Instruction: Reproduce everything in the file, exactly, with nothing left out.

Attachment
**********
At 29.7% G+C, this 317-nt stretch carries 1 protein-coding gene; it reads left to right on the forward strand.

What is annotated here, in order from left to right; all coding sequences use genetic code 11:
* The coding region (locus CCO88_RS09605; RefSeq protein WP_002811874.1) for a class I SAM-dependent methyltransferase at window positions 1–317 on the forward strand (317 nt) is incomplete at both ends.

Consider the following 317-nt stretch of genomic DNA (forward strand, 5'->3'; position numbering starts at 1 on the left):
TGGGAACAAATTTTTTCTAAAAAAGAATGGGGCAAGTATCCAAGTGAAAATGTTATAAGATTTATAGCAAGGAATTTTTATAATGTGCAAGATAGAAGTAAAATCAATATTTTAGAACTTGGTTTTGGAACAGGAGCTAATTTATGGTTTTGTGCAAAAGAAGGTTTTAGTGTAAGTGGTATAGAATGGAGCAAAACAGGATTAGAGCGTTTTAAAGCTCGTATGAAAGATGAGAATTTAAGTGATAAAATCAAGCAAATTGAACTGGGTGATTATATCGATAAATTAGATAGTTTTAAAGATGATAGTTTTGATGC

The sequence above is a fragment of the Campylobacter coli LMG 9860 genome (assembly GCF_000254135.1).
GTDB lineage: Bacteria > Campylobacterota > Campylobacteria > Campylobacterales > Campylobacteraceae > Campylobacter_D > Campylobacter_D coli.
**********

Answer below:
At 29.7% G+C, this 317-nt stretch carries 1 protein-coding gene; it reads left to right on the forward strand.

What is annotated here, in order from left to right; all coding sequences use genetic code 11:
* The coding region (locus CCO88_RS09605; RefSeq protein WP_002811874.1) for a class I SAM-dependent methyltransferase at window positions 1–317 on the forward strand (317 nt) is incomplete at both ends.

Consider the following 317-nt stretch of genomic DNA (forward strand, 5'->3'; position numbering starts at 1 on the left):
TGGGAACAAATTTTTTCTAAAAAAGAATGGGGCAAGTATCCAAGTGAAAATGTTATAAGATTTATAGCAAGGAATTTTTATAATGTGCAAGATAGAAGTAAAATCAATATTTTAGAACTTGGTTTTGGAACAGGAGCTAATTTATGGTTTTGTGCAAAAGAAGGTTTTAGTGTAAGTGGTATAGAATGGAGCAAAACAGGATTAGAGCGTTTTAAAGCTCGTATGAAAGATGAGAATTTAAGTGATAAAATCAAGCAAATTGAACTGGGTGATTATATCGATAAATTAGATAGTTTTAAAGATGATAGTTTTGATGC

The sequence above is a fragment of the Campylobacter coli LMG 9860 genome (assembly GCF_000254135.1).
GTDB lineage: Bacteria > Campylobacterota > Campylobacteria > Campylobacterales > Campylobacteraceae > Campylobacter_D > Campylobacter_D coli.